Two Contrasting Visions: An Architect’s Perspective


Editor’s Note:  The author is the architect of the Garfield Center’s lobby and marquee, however the opinions he offers here are his own professional point of view.

VISION I – The Historic District’s Living Town – As Enacted

Those who oppose the Garfield Center’s programmable LED screen have found their champion in the Planning Commission.  Chestertown’s Planning Commission has answered the Historic District Commission’s “Yes we can!” with a resounding “No, you can not!”  The Town Council will ultimately decide.

It’s healthy for Chestertown, that we debate contrasting visions of what our future should be.  But which one is right for our community?  One side is willing to embrace the capabilities of an emerging technology, believing if we are judicious, we can harness its strengths to the benefit of our historic town. The other side fears there is no way to control these capabilities.  They will ruin the historic atmosphere we all cherish, and undermine our appeal to tourism dollars. Let’s take a clear-eyed look at both of these visions, and at their underpinnings in Chestertown’s law.

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At issue is the black rectangle we can see above the two doors. The Garfield Center has proposed to install a programmable LED display there, every bit as colorful as the Hollywood posters which originally occupied this space.  Chestertown’s Historic District Commission (HDC) agrees that is appropriate.  The Planning Commission says it is not.  Many on both sides passionately believe, whether the Town Council decides to go forward with this sign or not, that decision will have long term affects on the character of Chestertown, and the viability of our Historic Marketplace.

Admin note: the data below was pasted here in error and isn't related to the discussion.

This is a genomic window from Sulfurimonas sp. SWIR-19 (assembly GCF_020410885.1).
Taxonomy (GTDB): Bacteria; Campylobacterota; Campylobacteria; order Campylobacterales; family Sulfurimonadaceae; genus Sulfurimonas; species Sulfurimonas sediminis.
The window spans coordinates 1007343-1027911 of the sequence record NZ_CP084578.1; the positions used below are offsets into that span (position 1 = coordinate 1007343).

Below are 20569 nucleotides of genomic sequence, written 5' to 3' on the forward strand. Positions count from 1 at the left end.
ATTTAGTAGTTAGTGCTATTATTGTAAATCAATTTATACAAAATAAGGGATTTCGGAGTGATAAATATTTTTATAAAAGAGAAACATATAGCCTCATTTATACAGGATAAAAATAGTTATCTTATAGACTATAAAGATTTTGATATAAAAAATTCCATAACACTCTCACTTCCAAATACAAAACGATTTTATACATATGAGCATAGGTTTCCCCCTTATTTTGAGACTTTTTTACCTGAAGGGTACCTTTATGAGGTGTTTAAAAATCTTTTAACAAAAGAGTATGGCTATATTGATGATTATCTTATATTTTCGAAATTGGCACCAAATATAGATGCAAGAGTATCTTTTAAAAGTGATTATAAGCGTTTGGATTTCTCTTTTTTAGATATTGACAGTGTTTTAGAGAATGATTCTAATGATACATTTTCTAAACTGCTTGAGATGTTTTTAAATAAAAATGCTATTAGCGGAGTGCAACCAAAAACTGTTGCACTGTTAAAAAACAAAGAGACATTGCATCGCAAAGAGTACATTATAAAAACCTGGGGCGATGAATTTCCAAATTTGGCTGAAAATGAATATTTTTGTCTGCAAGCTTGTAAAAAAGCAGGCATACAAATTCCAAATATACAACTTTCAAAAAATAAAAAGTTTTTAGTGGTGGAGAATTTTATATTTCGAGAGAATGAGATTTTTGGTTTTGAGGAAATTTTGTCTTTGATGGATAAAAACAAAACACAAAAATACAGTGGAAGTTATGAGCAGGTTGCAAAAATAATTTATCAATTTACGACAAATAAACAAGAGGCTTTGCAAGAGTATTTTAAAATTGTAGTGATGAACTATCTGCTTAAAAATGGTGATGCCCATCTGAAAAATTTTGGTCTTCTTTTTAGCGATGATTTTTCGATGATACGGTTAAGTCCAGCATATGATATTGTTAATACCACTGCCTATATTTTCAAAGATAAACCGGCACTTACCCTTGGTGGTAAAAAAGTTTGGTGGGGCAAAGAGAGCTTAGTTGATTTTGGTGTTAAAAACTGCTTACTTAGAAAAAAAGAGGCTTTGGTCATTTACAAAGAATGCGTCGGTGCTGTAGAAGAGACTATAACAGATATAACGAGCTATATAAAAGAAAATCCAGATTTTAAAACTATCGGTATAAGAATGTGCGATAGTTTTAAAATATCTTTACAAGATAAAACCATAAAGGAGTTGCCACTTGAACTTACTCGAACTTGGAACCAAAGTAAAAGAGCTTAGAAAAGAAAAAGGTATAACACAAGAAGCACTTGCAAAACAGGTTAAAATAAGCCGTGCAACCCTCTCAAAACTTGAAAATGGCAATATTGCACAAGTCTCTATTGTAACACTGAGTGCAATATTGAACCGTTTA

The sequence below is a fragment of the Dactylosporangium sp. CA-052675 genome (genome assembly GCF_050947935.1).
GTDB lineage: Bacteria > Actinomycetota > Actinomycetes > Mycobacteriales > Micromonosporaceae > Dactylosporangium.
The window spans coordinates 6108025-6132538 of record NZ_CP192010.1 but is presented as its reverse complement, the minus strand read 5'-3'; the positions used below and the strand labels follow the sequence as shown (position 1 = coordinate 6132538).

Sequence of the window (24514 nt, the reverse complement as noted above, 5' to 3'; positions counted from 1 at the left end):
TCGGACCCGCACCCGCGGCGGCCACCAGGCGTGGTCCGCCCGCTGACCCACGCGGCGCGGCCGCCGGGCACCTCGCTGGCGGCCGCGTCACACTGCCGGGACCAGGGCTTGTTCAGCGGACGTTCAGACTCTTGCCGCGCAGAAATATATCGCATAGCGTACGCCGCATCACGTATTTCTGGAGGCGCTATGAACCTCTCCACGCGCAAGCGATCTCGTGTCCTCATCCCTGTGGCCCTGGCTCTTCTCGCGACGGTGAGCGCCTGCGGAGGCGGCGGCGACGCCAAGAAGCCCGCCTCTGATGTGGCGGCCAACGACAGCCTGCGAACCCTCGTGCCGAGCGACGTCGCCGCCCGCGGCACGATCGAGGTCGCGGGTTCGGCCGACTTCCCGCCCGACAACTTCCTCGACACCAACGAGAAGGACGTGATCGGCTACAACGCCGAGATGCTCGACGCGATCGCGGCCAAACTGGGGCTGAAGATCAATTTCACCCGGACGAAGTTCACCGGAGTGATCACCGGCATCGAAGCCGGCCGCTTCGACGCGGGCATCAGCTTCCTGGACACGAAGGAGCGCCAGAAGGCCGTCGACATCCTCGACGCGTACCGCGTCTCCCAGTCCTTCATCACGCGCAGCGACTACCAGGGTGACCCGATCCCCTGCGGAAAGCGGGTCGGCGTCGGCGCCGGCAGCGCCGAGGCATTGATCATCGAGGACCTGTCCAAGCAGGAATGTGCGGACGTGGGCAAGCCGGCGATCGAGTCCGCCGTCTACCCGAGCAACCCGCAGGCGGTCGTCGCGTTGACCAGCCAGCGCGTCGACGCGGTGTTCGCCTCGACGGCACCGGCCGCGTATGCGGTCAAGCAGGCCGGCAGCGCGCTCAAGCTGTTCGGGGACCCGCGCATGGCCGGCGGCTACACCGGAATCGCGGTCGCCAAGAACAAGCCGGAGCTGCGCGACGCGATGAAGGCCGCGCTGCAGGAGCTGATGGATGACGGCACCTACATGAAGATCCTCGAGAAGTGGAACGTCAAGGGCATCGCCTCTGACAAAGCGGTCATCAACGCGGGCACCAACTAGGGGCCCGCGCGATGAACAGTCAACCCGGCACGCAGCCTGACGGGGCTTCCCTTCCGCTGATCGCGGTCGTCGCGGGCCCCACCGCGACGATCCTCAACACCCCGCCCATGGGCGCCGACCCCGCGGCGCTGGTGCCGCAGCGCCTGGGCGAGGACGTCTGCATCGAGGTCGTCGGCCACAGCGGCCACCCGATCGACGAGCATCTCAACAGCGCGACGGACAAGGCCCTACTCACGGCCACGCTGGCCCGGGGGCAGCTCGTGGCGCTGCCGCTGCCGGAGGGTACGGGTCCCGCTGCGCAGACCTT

Programmable screens, also called LED displays, are a new sign technology with powerful communications capability.  Like our television screens, they can just as easily display the sweep and serenity of a national park landscape, or the cacophony of a car crash.  The ‘definitely-nots’ fear that range in capability, saying no one can control it.  The ‘yes-we-cans’ point out the screen only displays what the owner programs his computer to have it show.  If the screen is high resolution and the owner motivated to communicate respectfully, then the screen will behave as a good citizen should, and stay within any limitations the community sets.